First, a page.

Another regret. I should have taken a video of this guard marching up and down in front of the palace. He had fancy footwork and everything..
I wanted to slip him a note asking him how he got his whites so bright and if he wanted to meet my beautiful daughter. I think Oona would do well in Monaco!
By this time the sun was playing hide and seek every minute or so. Monaco is so densely populated–but with wealthy residents!
Another view–with sunny skies!
I couldn’t resist this little porch. Everything here is just so perfect.
They say that residents of Monaco can be cold at times. Well, THIS guy certainly proved it when I gave him a goodby kiss! He probably didn’t like my trashy Walmart earrings! Seriously. I really like Monaco. A lot!
You will be fascinated at how immaculately clean Monaco is. I swear Disneyworld is filthy compared to this pristine principality! If I dropped an ice cream cone top first, I would still manage to lick it because there would be no dirt upon it at all!
After walking and frolicking in Old Town, we were back in the car and headed to Menton.
Travel Tip 3: Back to parking. Like the parking garage at Marche Forville in Cannes, the parking garage which led us to Old Town in Monaco also offered a free first hour. Why can’t the garages in NYC do this? It’s a great way to bring in tourism—you actually get something for free!
Approaching Menton. A view from the car. I think. Maybe it was when we exited the car and walked toward the Musee Cocteau.
Visiting the Jean Cocteau museum was big for me. His film “La Belle a la Bette” (Beauty and the Beast) is one of my favorite films of all time. He turned this fairytale into a dream. He did. Add to that, one of my favorite French actors, Jean Marias, was Cocteau’s partner in a very tumultuous relationship.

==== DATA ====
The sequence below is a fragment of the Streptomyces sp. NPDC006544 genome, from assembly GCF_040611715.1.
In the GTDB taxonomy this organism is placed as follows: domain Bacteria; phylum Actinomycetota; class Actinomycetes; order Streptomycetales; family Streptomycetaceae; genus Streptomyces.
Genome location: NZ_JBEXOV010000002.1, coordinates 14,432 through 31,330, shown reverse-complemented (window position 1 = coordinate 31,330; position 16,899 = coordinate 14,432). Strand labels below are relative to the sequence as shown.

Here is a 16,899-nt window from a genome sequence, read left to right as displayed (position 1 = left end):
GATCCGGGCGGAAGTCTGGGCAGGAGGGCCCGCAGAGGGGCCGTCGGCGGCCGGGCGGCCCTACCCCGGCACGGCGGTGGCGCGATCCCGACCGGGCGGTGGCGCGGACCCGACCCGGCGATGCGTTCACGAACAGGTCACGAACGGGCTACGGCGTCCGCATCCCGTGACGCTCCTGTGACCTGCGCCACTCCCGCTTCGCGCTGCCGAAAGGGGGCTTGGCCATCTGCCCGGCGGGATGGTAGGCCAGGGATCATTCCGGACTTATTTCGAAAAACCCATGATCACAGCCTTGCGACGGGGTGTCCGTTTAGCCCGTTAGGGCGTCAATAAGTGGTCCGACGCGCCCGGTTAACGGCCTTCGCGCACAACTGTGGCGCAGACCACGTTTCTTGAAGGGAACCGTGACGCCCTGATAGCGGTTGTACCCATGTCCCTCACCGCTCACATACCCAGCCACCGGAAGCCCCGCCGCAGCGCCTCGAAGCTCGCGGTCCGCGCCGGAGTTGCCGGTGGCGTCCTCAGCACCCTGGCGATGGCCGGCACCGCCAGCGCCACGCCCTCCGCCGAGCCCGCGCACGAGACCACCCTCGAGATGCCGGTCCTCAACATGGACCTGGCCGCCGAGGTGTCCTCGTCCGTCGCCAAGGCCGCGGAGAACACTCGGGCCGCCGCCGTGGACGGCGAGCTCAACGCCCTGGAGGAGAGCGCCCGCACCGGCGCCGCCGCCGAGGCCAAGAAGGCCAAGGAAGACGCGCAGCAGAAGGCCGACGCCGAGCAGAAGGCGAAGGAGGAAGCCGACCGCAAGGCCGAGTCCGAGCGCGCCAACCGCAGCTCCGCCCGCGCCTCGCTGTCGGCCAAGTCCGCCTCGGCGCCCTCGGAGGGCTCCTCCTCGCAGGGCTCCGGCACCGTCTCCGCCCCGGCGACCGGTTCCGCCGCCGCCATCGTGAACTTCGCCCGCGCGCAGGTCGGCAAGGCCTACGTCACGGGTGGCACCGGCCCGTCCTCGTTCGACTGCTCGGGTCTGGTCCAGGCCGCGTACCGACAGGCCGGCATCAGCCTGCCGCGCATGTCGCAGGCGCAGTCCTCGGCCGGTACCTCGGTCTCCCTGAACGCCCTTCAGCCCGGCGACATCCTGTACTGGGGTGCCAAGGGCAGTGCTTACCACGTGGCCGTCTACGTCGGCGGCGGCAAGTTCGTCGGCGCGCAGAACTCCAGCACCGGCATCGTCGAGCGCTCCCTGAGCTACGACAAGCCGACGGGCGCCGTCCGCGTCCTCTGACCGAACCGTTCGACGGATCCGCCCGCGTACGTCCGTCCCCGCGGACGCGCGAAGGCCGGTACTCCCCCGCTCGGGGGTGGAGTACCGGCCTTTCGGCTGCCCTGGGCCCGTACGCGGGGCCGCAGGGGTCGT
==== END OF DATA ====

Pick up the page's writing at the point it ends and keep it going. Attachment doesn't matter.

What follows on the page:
View of the Courtyard in the front of the Musee Cocteau. That sculpture of the whale is really cool.
The collection Severin Wunderman was jaw-dropping incredible!
A poster of one of my favorite films!
Sketches by the talented Cocteau included his friends…
..and those he loved–such as Jean Marais
I’m so angry at myself for not taking a pic of this poster which was at the museum. I was so enamored with everything that I completely forgot to take more photos. I’m sorry. I’m sorry because there were posters such as this one by the great Alphonse Mucha . Although I didn’t take this photo, I have photos of his work from exhibitions on past visits to Paris. He’s the father of Art Noveau.
Jean Marais tidbit: Danèle knew Marais. She said that he was absolutely “adorable”. Bonaparte told me that to call someone adorable in the French language is a pretty high compliment. That made me love him even more!